14 8(a) & SDB SBA 8(a) program  Applies to all purchases  Must be certified by the SBA  ‘Sole source’ and competitive program  9-year term - no renewals  All 8(a) firms are SDBs  Award must be made at fair market price  FAR 19.8 SDB certification program  Applies over $100,000  Must be certified by the SBA  Competitive program  3-year term with renewals  Not all SDBs are in 8(a) program  10 % price evaluation credit  FAR 19.11 and 19.12

15 SBA 8(a) Program Certification n Need to register and profile at n ONLINE application n n PAPER application: n 1. Get the forms: n Click TOOL n Click FORMS n 2. NY, NJ companies sent to: n Philadelphia DPCE, Parkview Towers, n 1150 1 st Ave, 10 th Floor, Suite 1001 n King of Prussia, PA 19406

16 SBA 8(a) Program Certification n Financial assistance Forms- 1. From 413 (personal financial Statement) 2. Form 1624 (Certification Regarding Debarment, Suspension, Ineligibility and Voluntary Exclusion…) 3. Form 912(Statement of Personal History) n 8(a) Business Development Forms- n Form 1010B(8(a) Business development Program Application n IRS Forms- n Form 4506 (Request for Transcript of Tax Return)

17 HUBZone Program  Applies to purchases over $3000;  Must be certified by SBA - no term limits;  Annual self-certification required after initial approval;  Competitive and ‘sole source’ program benefits;  Can’t consider if FSS, UNICOR, NIB/NISH, or 8(a);  Sole source: Up to $5.5 M (mfg) and Up to $3.5M (non-mfg)  10% price evaluation preference  Principal office must be in a HUBZone  35% of employees must live in a HUBZone  FAR 19.13

18 HUBZone Program Certification n Apply ONLINE only n n

19 Service Disabled Veteran Owned Small Businesses n Set-Aside – Buys over $3000 – “ Rule of Two ” – No upward $ limit – Can ’ t consider if FSS, UNICOR, NIB/NISH, or 8(a) n Sole Source – Buys over $100,000 – Only 1 Source – Up to $5.5 M (mfg) – Up to $3.0M (non- mfg) – Can ’ t consider if FSS, UNICOR, NIB/NISH, or 8(a)

20 SDVOSBs Additional Points to Remember:  VA determines Service Disability – business size is self-determined;  No term limits – no need to apply or reapply;  Competitive and sole-source program benefits;  Subcontracting and Prime Contracting goals;  FAR 19.14

21 Know the Rules  Federal Acquisition Regulations (FAR)  Subpart 8.4 – Federal Supply Schedules  Part 13 – Simplified Acquisitions  Part 14 – Sealed Bidding  Part 15 – Contracting by Negotiation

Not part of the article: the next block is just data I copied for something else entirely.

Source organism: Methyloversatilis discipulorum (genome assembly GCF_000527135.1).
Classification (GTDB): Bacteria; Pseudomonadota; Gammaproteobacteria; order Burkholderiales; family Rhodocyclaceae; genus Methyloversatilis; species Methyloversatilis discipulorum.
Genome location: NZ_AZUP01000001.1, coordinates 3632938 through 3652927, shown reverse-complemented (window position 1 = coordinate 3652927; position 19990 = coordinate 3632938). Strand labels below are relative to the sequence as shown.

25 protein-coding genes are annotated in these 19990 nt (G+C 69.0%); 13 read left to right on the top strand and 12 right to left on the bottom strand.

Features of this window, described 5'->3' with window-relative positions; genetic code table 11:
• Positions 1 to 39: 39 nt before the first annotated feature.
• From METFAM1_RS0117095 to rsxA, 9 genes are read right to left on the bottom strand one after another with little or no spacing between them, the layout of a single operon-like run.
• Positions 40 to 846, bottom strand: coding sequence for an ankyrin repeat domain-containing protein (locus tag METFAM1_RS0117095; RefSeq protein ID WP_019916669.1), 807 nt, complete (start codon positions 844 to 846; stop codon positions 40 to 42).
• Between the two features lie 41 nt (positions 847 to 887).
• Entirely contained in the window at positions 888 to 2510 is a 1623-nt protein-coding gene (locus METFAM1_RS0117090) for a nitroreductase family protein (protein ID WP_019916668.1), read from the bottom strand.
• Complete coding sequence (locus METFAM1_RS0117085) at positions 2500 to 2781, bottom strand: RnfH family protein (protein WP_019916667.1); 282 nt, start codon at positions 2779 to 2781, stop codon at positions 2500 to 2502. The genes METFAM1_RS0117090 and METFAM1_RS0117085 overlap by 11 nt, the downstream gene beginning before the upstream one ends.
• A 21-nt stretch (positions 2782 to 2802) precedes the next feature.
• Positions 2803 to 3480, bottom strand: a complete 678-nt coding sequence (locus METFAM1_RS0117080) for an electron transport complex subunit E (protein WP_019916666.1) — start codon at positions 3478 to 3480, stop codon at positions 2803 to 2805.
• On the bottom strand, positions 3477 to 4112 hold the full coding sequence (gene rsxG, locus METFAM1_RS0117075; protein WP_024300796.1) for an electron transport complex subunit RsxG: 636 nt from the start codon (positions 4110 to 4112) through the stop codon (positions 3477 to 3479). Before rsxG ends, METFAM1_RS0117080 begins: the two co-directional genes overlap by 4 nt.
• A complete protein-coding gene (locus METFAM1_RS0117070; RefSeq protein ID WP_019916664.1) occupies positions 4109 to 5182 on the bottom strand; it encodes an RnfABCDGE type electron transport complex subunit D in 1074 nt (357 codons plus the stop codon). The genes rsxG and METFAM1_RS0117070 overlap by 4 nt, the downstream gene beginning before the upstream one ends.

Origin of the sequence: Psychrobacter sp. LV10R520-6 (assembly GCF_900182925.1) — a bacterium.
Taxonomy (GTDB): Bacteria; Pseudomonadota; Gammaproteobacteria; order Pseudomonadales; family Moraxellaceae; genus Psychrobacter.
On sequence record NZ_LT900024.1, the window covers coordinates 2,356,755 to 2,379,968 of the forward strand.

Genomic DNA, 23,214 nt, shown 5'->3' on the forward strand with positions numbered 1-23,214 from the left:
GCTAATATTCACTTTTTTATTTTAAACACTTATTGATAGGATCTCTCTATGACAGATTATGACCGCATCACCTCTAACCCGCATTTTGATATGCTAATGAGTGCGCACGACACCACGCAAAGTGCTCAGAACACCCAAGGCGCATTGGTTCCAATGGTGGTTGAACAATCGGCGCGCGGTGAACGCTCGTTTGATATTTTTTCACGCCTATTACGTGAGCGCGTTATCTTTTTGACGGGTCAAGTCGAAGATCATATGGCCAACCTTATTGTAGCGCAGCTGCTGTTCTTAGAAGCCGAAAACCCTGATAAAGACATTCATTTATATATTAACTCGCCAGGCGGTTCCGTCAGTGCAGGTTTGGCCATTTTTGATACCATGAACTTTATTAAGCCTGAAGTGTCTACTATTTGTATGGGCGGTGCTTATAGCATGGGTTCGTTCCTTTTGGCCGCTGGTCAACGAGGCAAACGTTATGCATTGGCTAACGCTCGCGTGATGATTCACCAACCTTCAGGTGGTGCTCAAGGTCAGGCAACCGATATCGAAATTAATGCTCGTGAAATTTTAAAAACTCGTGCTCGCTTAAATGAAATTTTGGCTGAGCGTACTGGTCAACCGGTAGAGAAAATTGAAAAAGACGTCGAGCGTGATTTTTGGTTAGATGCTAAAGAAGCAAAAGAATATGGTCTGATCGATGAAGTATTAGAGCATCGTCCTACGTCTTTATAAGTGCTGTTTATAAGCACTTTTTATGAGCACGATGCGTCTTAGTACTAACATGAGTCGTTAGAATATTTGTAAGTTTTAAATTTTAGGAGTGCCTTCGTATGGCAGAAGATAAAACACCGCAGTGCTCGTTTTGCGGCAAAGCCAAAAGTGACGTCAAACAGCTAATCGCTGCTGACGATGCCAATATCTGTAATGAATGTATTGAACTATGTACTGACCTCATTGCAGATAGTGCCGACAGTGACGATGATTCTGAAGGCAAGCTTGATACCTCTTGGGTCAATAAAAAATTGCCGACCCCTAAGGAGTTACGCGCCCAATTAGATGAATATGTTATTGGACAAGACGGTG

22 Finding Prime Contract Opportunities  Research Past Purchases ‒ Federal Procurement Data System – Next Generation Register, Read “First Time Using Reports”, Obtain standard, special, or customized award data.  Identify Current Opportunities ‒ Federal Business Opportunities Identify your product and/or service codes & search.  Obtain Agency Forecasts from sites like

23 FedBizOpps Identify Opportunities – Follow the Money

24 FedBizOpps Notices FBO Vendor Notification : FBO Vendor Notification Service: The Notification Service sends emails to alert you to new solicitations & modifications, General procurement announcements. It gives first-hand notice of opportunities & links to actual postings, so that you can request the ones you want. Register to receive: all notices from solicitation number; notices from selected organizations and product service classifications; all procurement notices.solicitation numberselected organizations and product service classifications; all procurement notices

25 FedBizOpps Sign-up 1. Select Procurement Code, NAICS and/or Buying Activity The following postings have been made on FBO: DLA Logistics Operations Defense Distribution Center 49 -- ICE MACHINE MAINTENANCE AT DEFENSE DISTRIBUTION DEPOT Synopsis 2. Receive daily links to buys

26 Finding Subcontracting Opportunities  Subcontracting Opportunities Directory of Large Prime Contractors sbsd.html sbsd.html  SUB-Net  FedBizOpps/FBO - Find Business Opportunities, Search for: Awards

27 SUB-Net

28 Federal Supply Schedules  Investigate Federal Supply Schedule (FSS) Contracts Select: Acquisition Solutions – Getting Started, How to Sell to the Government; and the appropriate Product or Service Tab on the page to view the Schedules.  Become a GSA schedule contractor Select: For Contractors and Vendors, Getting on GSA Schedule, & GSA Schedule Solicitations; to see the schedule contents, select a product or service code & View Schedule Document.